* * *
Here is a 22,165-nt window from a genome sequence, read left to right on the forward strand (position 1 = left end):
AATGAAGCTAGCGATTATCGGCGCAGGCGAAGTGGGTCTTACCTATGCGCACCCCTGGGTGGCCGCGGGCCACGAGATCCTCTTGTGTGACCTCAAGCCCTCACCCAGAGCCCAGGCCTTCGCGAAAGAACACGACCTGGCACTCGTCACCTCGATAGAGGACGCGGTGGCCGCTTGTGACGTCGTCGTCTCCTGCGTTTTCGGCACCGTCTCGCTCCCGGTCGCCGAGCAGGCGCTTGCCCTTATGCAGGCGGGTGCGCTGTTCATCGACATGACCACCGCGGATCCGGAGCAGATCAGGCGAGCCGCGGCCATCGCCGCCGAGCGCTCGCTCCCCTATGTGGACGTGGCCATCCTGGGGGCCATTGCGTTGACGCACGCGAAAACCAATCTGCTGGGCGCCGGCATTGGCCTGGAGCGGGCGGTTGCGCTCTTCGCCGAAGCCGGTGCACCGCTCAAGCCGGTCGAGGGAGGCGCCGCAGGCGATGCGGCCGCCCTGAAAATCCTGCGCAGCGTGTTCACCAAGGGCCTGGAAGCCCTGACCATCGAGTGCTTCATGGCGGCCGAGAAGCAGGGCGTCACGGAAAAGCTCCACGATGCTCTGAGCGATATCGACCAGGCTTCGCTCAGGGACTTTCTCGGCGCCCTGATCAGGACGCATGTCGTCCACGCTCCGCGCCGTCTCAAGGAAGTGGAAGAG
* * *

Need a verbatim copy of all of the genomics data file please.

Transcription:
Here is a 22,165-nt window from a genome sequence, read left to right on the forward strand (position 1 = left end):
AATGAAGCTAGCGATTATCGGCGCAGGCGAAGTGGGTCTTACCTATGCGCACCCCTGGGTGGCCGCGGGCCACGAGATCCTCTTGTGTGACCTCAAGCCCTCACCCAGAGCCCAGGCCTTCGCGAAAGAACACGACCTGGCACTCGTCACCTCGATAGAGGACGCGGTGGCCGCTTGTGACGTCGTCGTCTCCTGCGTTTTCGGCACCGTCTCGCTCCCGGTCGCCGAGCAGGCGCTTGCCCTTATGCAGGCGGGTGCGCTGTTCATCGACATGACCACCGCGGATCCGGAGCAGATCAGGCGAGCCGCGGCCATCGCCGCCGAGCGCTCGCTCCCCTATGTGGACGTGGCCATCCTGGGGGCCATTGCGTTGACGCACGCGAAAACCAATCTGCTGGGCGCCGGCATTGGCCTGGAGCGGGCGGTTGCGCTCTTCGCCGAAGCCGGTGCACCGCTCAAGCCGGTCGAGGGAGGCGCCGCAGGCGATGCGGCCGCCCTGAAAATCCTGCGCAGCGTGTTCACCAAGGGCCTGGAAGCCCTGACCATCGAGTGCTTCATGGCGGCCGAGAAGCAGGGCGTCACGGAAAAGCTCCACGATGCTCTGAGCGATATCGACCAGGCTTCGCTCAGGGACTTTCTCGGCGCCCTGATCAGGACGCATGTCGTCCACGCTCCGCGCCGTCTCAAGGAAGTGGAAGAG